What if we could cut climate emissions in half without sacrificing living standards? New research and analysis unveils new understanding about the ecological impact of the American household, leading to counter-conventional recommendations that are both surprising and enormously consequential. Notably, this novel research design demonstrates that climate-neutral housing and private transportation are not only achievable today, but are actually less costly in both dollars and natural resources. These findings emerged from applying the tools and analysis of finance and economics to the building industry, and they reveal a new paradigm, in housing and energy that will lead to dramatic reduction in ecological harm. Most consequentially, this book provides an argument and a roadmap for immediate and widespread implementation of a new set of practices that will slash the American climate footprint in half and democratize access to sustainable living.
Roughly 25% of American climate emissions come from household operations, and a further 25% from private transportation. Onsite solar photovoltaic systems sized to power both home and auto cuts the American climate footprint in half.
Onsite Solar PV is less costly than utility energy for most American homes, and factoring renewable energy leads to least costly construction methods. Further, electric vehicles powered by home-produced solar energy are less costly than oil-based altenatives.
Residential solar is not complicated on most installations, and factoring renewable energy allows for the simple home construction methods. Electric vehicles are now available in many styles and sizes, and from a number of manufacturers.
Professor James Leaman teamed with an architect and a residential builder to investigate these questions and apply new tools and lenses for a fresh and novel analysis. This work is chronicled in a text seeking publication, portions of which may be previewed below:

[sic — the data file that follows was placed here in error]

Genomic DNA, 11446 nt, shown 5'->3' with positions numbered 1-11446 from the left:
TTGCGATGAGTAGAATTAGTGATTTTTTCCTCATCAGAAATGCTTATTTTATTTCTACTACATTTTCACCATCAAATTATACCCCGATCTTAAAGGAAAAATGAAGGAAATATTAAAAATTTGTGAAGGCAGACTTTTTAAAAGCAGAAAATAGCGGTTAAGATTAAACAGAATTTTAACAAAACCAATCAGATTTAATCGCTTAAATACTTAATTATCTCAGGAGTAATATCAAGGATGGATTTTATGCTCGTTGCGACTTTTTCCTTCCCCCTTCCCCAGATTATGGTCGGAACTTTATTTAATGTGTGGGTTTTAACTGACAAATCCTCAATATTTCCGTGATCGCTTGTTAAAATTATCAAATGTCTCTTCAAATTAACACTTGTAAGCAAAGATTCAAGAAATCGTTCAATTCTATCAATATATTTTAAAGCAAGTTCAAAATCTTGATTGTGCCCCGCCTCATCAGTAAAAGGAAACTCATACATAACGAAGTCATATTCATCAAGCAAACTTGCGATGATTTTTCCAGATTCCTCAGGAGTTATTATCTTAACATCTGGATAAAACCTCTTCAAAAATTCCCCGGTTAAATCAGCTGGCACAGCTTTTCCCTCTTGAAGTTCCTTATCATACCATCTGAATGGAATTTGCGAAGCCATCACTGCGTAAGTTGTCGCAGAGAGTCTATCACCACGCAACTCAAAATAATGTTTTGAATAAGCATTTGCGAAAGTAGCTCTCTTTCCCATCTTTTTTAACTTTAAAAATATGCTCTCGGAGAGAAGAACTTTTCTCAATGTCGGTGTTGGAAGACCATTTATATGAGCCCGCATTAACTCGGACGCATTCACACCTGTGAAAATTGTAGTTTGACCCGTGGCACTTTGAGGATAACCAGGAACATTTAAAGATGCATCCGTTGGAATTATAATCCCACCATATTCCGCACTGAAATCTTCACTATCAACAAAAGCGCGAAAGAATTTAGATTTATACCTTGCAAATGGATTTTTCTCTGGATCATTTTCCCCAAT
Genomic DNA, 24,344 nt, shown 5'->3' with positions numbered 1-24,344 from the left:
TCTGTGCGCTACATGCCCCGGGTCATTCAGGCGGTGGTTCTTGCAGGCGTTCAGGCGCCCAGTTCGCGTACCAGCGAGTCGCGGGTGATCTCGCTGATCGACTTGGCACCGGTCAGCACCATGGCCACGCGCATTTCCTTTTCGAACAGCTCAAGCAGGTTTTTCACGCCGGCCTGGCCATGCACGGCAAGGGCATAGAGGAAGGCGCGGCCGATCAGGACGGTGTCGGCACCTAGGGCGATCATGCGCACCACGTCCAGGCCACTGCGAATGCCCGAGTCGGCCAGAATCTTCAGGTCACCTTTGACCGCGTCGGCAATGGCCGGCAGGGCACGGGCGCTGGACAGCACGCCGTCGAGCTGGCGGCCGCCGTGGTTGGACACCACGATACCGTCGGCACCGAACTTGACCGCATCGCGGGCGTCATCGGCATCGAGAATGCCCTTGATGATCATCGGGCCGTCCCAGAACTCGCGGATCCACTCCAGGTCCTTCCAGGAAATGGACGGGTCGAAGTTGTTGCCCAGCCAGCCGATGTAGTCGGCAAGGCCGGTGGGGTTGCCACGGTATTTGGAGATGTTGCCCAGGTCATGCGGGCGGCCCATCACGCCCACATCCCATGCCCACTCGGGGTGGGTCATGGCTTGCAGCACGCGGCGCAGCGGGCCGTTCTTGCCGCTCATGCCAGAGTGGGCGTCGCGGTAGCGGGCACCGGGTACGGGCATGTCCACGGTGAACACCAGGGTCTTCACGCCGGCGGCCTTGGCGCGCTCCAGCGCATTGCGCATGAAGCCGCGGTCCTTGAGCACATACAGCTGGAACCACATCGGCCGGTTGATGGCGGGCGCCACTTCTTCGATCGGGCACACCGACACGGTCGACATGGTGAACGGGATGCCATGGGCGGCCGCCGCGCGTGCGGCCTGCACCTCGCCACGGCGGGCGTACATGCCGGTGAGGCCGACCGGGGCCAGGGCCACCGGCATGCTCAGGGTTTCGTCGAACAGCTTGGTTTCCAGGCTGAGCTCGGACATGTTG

Is sustainable housing possible?
Yes, but in surprising ways and with new findings that are conclusive, consequential, and that will change the direction of how homes are designed, built, and renovated. In very broad terms, this section introduces the notion that the residential sector can indeed eliminate climate emissions from household energy and private transportation, with less cost and less embodied energy in construction and manufacture. These surprising findings inform choices that differ from conventional wisdom in the building industry. A new typology is coined to classify homes into three categories according to their suitability for onsite solar PV installation, and this classification is critical to energy and thermal envelope choices.
Why sustainable housing matters
This chapter connects humanity’s global ecological challenges with the impact and choices of the American housing industry. It makes the claim that actions to reduce climate change and resource use are both critical and urgent, which adds weight to the importance of the study, book, and message. An important element in this section is a review of consumer behavior that favors solutions that do not require personal sacrifice, and that makes the recommendations of this book all the more inviting, and viable. The science of climate change is introduced, but only enough to add clarity and context to sustainable living; an Appendix provides more expansive review on scientific data and arguments on climate change.
Download the PDF to Chapter 2, Sustainable Housing: Why It Matters, here.
Solar PV onsite: table-turner
This chapter proves the surprising reality that installing rooftop solar is less expensive than not installing solar, when costs and benefits are accounted for over system life and compared with electric utility rates across the country. The large initial cost of solar installation against a steady long-term stream of benefits is difficult for most homeowners to evaluate, so the chapter also offers new tools and framing to simplify understanding of the true costs and benefits. Return on residential solar investment is provided for six specific U.S. cities/regions, which demonstrates better returns than many investors hope to achieve (on average) in the stock market. Net metering is critical for the economics of solar, and this chapter begins to address utility and regulatory factors.
Download the PDF to Chapter 3, Solar PV Onsite: Table-Turner, here.
Solar requirements: site, orientation, design
Having just proven the merits of solar energy, this chapter addresses the specific requirements for optimal return on investment, including site features, orientation, design, and the regulatory environment. While the previous topic largely addresses photovoltaic (active) solar technologies, this chapter adds passive solar as a possible compliment and comparison for ranking priorities. This chapter also details electric utility provision and connections policies and the dynamic of solar capture in relatively dense housing developments, and this leads to recommendations for policy makers, zoning officials, land developers, community associations, engineers, and architects. Clean renewable energy generated on site is also placed within the context of evolving energy mix portfolios in commercial power generation, with assessment and relevance for distributed solar now and in the future.